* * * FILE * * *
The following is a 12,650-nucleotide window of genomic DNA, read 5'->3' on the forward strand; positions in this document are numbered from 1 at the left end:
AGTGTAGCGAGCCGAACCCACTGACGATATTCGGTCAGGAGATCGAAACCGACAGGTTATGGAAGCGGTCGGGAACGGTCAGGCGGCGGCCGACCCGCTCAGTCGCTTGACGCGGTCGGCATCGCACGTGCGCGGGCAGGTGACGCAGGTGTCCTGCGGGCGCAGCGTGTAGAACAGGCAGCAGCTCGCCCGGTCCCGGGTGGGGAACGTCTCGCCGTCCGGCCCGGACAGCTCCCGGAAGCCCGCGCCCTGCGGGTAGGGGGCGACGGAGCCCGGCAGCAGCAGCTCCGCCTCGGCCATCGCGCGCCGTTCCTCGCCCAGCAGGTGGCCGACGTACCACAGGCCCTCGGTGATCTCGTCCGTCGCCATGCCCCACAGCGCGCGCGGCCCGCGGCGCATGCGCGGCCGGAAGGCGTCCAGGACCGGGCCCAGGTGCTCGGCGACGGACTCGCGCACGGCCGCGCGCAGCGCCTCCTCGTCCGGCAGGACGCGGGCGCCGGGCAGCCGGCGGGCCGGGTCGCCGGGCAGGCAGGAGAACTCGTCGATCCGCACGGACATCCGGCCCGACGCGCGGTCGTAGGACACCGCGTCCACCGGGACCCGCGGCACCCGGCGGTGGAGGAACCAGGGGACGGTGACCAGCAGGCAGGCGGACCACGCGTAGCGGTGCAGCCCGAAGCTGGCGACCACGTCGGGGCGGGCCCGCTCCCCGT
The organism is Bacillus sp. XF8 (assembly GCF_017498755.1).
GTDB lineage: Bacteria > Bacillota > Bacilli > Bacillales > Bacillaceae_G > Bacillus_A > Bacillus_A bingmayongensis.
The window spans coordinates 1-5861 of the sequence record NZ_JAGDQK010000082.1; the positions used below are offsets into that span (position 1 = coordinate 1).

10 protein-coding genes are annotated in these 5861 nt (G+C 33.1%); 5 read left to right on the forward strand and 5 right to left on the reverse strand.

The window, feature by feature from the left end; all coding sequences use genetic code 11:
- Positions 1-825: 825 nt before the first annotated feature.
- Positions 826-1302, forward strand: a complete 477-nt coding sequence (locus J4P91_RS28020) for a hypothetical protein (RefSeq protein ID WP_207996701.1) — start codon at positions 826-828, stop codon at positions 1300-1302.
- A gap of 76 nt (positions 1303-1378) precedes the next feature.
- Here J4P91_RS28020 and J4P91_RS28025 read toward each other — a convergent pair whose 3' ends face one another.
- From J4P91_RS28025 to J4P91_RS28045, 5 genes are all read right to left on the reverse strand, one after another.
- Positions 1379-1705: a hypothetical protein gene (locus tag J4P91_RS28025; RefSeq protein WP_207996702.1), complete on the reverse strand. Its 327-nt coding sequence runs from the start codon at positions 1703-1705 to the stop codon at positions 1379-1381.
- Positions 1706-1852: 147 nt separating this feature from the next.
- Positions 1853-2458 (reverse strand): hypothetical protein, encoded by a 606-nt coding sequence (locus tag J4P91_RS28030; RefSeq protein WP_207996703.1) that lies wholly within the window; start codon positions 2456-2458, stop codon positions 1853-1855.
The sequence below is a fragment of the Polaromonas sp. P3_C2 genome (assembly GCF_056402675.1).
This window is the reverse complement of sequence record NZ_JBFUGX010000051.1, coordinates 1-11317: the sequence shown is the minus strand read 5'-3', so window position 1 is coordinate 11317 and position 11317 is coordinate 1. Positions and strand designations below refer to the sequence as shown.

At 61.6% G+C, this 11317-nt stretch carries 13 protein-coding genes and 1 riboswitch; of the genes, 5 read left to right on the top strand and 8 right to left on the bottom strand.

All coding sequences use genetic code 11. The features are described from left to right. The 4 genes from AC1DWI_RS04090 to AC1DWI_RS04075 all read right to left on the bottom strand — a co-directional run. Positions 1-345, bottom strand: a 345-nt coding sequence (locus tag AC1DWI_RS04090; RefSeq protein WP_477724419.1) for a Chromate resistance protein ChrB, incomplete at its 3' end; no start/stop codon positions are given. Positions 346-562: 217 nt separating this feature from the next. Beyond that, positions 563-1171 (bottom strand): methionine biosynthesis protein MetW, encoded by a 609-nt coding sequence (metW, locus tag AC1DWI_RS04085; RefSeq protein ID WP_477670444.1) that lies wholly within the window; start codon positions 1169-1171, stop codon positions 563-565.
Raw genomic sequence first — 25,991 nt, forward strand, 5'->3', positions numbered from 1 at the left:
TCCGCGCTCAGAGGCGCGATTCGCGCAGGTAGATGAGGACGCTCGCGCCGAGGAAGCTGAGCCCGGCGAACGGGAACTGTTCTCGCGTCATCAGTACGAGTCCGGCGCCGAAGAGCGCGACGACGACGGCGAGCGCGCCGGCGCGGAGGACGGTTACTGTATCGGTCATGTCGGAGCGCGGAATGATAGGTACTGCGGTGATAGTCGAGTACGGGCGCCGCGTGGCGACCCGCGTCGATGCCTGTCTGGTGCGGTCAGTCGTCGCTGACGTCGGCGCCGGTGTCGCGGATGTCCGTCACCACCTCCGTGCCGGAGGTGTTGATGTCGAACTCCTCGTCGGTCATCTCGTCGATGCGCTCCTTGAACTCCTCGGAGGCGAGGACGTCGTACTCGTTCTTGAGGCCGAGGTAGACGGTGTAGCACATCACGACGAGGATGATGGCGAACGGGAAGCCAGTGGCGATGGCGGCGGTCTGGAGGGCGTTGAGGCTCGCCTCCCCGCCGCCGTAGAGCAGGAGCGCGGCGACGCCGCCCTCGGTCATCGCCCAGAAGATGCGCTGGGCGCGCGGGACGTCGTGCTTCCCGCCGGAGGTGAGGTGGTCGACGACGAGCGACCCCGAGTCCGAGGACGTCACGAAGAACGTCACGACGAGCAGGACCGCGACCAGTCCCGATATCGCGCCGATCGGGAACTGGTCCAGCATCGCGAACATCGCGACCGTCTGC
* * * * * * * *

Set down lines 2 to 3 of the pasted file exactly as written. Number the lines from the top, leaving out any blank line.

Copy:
AGTGTAGCGAGCCGAACCCACTGACGATATTCGGTCAGGAGATCGAAACCGACAGGTTATGGAAGCGGTCGGGAACGGTCAGGCGGCGGCCGACCCGCTCAGTCGCTTGACGCGGTCGGCATCGCACGTGCGCGGGCAGGTGACGCAGGTGTCCTGCGGGCGCAGCGTGTAGAACAGGCAGCAGCTCGCCCGGTCCCGGGTGGGGAACGTCTCGCCGTCCGGCCCGGACAGCTCCCGGAAGCCCGCGCCCTGCGGGTAGGGGGCGACGGAGCCCGGCAGCAGCAGCTCCGCCTCGGCCATCGCGCGCCGTTCCTCGCCCAGCAGGTGGCCGACGTACCACAGGCCCTCGGTGATCTCGTCCGTCGCCATGCCCCACAGCGCGCGCGGCCCGCGGCGCATGCGCGGCCGGAAGGCGTCCAGGACCGGGCCCAGGTGCTCGGCGACGGACTCGCGCACGGCCGCGCGCAGCGCCTCCTCGTCCGGCAGGACGCGGGCGCCGGGCAGCCGGCGGGCCGGGTCGCCGGGCAGGCAGGAGAACTCGTCGATCCGCACGGACATCCGGCCCGACGCGCGGTCGTAGGACACCGCGTCCACCGGGACCCGCGGCACCCGGCGGTGGAGGAACCAGGGGACGGTGACCAGCAGGCAGGCGGACCACGCGTAGCGGTGCAGCCCGAAGCTGGCGACCACGTCGGGGCGGGCCCGCTCCCCGT
The organism is Bacillus sp. XF8 (assembly GCF_017498755.1).